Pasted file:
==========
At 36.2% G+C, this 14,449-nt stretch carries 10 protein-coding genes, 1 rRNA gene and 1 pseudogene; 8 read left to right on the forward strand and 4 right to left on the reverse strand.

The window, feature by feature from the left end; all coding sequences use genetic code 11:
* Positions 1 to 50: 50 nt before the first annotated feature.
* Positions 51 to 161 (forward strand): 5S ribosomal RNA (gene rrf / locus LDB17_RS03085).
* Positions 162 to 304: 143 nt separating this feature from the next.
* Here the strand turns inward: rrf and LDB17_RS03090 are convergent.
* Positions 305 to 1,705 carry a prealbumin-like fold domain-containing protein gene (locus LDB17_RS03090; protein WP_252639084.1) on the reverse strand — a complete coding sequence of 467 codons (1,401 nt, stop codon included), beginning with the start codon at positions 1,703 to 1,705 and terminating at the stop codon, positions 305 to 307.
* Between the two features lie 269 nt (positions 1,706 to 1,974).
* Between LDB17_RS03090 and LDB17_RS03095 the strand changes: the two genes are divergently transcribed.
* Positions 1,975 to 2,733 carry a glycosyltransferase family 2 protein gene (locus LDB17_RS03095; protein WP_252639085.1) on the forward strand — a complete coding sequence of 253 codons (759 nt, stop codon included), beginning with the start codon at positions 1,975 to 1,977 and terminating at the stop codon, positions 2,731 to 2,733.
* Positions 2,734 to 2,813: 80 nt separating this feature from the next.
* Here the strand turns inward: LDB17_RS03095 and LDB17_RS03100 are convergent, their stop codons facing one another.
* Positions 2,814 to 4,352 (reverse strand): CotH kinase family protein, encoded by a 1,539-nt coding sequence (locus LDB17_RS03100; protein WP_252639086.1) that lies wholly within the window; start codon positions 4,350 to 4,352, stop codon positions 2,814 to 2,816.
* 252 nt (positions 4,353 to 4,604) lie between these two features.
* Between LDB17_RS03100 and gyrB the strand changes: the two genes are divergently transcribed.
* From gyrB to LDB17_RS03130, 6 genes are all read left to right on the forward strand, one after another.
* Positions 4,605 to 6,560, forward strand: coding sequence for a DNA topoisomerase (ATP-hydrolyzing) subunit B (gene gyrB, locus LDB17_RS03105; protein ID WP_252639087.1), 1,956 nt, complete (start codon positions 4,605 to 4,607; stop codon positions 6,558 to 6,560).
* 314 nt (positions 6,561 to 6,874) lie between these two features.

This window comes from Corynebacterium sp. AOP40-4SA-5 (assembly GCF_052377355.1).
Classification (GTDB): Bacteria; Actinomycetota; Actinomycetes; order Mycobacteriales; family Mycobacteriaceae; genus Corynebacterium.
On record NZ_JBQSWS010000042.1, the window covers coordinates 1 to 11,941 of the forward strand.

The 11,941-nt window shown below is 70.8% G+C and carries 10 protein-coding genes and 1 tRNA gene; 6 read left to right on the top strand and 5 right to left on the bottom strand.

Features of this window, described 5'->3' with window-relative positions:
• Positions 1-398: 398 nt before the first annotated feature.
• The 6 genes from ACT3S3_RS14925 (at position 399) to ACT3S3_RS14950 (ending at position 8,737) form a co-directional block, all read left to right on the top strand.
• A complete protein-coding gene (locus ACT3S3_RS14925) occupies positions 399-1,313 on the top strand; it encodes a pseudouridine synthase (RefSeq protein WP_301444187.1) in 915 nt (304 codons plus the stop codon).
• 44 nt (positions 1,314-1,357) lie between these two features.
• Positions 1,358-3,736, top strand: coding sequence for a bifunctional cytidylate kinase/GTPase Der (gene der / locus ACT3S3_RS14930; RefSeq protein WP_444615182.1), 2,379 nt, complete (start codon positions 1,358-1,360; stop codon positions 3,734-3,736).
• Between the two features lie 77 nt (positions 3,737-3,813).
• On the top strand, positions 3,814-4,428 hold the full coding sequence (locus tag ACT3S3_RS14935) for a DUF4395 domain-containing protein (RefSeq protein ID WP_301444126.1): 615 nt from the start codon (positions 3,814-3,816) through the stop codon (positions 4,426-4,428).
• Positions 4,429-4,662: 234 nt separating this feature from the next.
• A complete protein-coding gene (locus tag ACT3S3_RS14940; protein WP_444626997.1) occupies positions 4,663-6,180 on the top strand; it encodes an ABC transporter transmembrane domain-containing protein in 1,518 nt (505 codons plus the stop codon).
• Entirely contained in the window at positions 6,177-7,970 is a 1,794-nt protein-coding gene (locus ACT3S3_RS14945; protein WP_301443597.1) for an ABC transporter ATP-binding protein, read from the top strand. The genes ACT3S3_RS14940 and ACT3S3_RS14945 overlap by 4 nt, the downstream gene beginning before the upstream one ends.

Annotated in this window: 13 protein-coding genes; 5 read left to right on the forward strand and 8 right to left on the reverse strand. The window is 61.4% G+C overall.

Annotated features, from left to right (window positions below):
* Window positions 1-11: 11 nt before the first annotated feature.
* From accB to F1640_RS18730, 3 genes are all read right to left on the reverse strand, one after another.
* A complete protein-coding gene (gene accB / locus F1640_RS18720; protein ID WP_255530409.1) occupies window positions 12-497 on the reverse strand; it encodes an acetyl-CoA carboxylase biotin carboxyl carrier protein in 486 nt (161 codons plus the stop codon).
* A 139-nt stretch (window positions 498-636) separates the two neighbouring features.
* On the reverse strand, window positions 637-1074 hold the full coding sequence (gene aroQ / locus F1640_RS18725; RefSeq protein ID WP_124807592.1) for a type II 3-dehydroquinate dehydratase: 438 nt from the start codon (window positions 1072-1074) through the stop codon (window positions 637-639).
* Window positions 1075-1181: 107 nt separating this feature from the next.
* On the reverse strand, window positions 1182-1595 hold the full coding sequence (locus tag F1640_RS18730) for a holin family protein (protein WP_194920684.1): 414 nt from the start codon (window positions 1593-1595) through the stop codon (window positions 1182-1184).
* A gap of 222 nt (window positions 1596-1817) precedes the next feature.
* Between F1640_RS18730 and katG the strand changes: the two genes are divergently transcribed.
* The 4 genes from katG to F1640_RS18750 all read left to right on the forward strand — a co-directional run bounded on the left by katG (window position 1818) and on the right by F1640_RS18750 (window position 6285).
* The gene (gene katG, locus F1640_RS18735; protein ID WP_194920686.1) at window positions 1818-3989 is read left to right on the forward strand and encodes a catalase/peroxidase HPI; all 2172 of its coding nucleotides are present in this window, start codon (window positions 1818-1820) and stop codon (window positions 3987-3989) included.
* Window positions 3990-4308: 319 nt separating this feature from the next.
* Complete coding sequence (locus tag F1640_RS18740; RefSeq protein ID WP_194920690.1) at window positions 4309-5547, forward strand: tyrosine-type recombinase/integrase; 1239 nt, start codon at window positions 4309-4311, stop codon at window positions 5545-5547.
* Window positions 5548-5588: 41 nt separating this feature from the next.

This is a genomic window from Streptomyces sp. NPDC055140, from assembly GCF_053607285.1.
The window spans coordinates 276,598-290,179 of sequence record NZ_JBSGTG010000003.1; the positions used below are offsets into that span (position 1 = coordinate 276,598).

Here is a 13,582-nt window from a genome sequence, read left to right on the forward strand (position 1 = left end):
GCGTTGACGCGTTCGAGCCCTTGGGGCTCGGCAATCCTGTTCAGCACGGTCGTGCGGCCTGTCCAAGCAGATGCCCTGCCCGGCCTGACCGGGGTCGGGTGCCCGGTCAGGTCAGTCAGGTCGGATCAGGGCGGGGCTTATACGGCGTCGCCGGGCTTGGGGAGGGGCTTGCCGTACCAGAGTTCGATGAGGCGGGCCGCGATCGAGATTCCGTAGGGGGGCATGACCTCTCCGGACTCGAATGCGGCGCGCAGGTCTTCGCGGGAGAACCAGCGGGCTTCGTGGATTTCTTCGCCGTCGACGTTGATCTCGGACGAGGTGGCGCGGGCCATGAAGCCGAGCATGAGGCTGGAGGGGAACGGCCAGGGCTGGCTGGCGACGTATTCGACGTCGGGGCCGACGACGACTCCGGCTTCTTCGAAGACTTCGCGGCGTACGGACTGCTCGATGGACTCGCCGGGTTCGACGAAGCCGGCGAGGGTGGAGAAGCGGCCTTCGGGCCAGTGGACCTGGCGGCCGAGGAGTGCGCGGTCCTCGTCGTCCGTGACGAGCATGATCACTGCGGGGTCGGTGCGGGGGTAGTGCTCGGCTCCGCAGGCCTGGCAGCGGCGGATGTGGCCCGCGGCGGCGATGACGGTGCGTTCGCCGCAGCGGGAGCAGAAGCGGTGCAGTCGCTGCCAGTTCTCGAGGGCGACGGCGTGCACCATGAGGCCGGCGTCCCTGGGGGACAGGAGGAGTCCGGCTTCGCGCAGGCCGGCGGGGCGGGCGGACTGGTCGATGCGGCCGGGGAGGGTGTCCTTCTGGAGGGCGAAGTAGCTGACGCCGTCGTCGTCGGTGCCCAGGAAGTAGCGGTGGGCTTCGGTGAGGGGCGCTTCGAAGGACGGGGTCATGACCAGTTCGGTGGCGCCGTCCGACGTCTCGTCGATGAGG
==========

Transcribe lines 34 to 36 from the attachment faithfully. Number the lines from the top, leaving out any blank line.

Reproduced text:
Annotated in this window: 13 protein-coding genes; 5 read left to right on the forward strand and 8 right to left on the reverse strand. The window is 61.4% G+C overall.

Annotated features, from left to right (window positions below):
* Window positions 1-11: 11 nt before the first annotated feature.